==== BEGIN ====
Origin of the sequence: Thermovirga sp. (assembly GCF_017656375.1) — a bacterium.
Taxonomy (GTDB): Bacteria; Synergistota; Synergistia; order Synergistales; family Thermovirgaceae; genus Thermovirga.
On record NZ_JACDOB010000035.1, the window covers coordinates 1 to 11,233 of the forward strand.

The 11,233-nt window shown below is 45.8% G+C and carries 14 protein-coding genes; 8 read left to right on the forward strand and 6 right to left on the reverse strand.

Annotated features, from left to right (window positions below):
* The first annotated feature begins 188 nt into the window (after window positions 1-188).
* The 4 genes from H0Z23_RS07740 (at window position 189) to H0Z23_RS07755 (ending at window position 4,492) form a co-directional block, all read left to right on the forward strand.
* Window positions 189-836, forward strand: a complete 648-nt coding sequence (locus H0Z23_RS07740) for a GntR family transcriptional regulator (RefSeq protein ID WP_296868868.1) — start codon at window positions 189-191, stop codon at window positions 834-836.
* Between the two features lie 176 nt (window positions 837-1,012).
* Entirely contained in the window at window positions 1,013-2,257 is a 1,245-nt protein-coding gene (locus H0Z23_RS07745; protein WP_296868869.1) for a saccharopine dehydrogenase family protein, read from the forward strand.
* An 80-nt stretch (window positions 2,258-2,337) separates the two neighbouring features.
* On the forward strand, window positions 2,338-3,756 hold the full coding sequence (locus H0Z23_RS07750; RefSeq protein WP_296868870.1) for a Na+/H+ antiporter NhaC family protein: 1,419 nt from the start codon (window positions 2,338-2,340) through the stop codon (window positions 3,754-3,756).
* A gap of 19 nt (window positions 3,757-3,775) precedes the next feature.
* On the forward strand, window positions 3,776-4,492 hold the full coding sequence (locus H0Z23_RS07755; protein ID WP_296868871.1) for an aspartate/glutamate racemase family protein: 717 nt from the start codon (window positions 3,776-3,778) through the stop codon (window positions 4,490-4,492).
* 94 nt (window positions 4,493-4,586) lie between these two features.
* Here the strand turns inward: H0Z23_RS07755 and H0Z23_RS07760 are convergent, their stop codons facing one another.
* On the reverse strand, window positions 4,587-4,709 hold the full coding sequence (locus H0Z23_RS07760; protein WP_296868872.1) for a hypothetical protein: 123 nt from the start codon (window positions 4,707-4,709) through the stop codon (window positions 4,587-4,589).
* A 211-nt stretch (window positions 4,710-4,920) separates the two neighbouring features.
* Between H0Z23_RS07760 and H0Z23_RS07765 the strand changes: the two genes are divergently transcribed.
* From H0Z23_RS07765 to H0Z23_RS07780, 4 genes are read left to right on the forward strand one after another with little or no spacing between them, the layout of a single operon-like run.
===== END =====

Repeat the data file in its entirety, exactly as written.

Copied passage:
Origin of the sequence: Thermovirga sp. (assembly GCF_017656375.1) — a bacterium.
Taxonomy (GTDB): Bacteria; Synergistota; Synergistia; order Synergistales; family Thermovirgaceae; genus Thermovirga.
On record NZ_JACDOB010000035.1, the window covers coordinates 1 to 11,233 of the forward strand.

The 11,233-nt window shown below is 45.8% G+C and carries 14 protein-coding genes; 8 read left to right on the forward strand and 6 right to left on the reverse strand.

Annotated features, from left to right (window positions below):
* The first annotated feature begins 188 nt into the window (after window positions 1-188).
* The 4 genes from H0Z23_RS07740 (at window position 189) to H0Z23_RS07755 (ending at window position 4,492) form a co-directional block, all read left to right on the forward strand.
* Window positions 189-836, forward strand: a complete 648-nt coding sequence (locus H0Z23_RS07740) for a GntR family transcriptional regulator (RefSeq protein ID WP_296868868.1) — start codon at window positions 189-191, stop codon at window positions 834-836.
* Between the two features lie 176 nt (window positions 837-1,012).
* Entirely contained in the window at window positions 1,013-2,257 is a 1,245-nt protein-coding gene (locus H0Z23_RS07745; protein WP_296868869.1) for a saccharopine dehydrogenase family protein, read from the forward strand.
* An 80-nt stretch (window positions 2,258-2,337) separates the two neighbouring features.
* On the forward strand, window positions 2,338-3,756 hold the full coding sequence (locus H0Z23_RS07750; RefSeq protein WP_296868870.1) for a Na+/H+ antiporter NhaC family protein: 1,419 nt from the start codon (window positions 2,338-2,340) through the stop codon (window positions 3,754-3,756).
* A gap of 19 nt (window positions 3,757-3,775) precedes the next feature.
* On the forward strand, window positions 3,776-4,492 hold the full coding sequence (locus H0Z23_RS07755; protein ID WP_296868871.1) for an aspartate/glutamate racemase family protein: 717 nt from the start codon (window positions 3,776-3,778) through the stop codon (window positions 4,490-4,492).
* 94 nt (window positions 4,493-4,586) lie between these two features.
* Here the strand turns inward: H0Z23_RS07755 and H0Z23_RS07760 are convergent, their stop codons facing one another.
* On the reverse strand, window positions 4,587-4,709 hold the full coding sequence (locus H0Z23_RS07760; protein WP_296868872.1) for a hypothetical protein: 123 nt from the start codon (window positions 4,707-4,709) through the stop codon (window positions 4,587-4,589).
* A 211-nt stretch (window positions 4,710-4,920) separates the two neighbouring features.
* Between H0Z23_RS07760 and H0Z23_RS07765 the strand changes: the two genes are divergently transcribed.
* From H0Z23_RS07765 to H0Z23_RS07780, 4 genes are read left to right on the forward strand one after another with little or no spacing between them, the layout of a single operon-like run.